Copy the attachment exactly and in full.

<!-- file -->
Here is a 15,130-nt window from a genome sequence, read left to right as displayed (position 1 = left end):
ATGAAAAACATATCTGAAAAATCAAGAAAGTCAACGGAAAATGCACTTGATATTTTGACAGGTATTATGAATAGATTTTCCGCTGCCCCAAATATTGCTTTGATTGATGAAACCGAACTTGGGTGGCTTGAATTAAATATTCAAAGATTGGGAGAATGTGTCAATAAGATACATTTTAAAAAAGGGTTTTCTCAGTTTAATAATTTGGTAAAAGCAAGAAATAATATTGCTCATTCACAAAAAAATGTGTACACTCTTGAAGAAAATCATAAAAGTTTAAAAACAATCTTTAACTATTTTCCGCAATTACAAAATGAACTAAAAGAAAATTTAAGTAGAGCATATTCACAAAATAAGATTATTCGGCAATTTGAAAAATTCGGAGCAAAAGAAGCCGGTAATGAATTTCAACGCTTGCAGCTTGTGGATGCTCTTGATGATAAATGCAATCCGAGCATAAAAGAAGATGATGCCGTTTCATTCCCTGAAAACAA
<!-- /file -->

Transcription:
Here is a 15,130-nt window from a genome sequence, read left to right as displayed (position 1 = left end):
ATGAAAAACATATCTGAAAAATCAAGAAAGTCAACGGAAAATGCACTTGATATTTTGACAGGTATTATGAATAGATTTTCCGCTGCCCCAAATATTGCTTTGATTGATGAAACCGAACTTGGGTGGCTTGAATTAAATATTCAAAGATTGGGAGAATGTGTCAATAAGATACATTTTAAAAAAGGGTTTTCTCAGTTTAATAATTTGGTAAAAGCAAGAAATAATATTGCTCATTCACAAAAAAATGTGTACACTCTTGAAGAAAATCATAAAAGTTTAAAAACAATCTTTAACTATTTTCCGCAATTACAAAATGAACTAAAAGAAAATTTAAGTAGAGCATATTCACAAAATAAGATTATTCGGCAATTTGAAAAATTCGGAGCAAAAGAAGCCGGTAATGAATTTCAACGCTTGCAGCTTGTGGATGCTCTTGATGATAAATGCAATCCGAGCATAAAAGAAGATGATGCCGTTTCATTCCCTGAAAACAA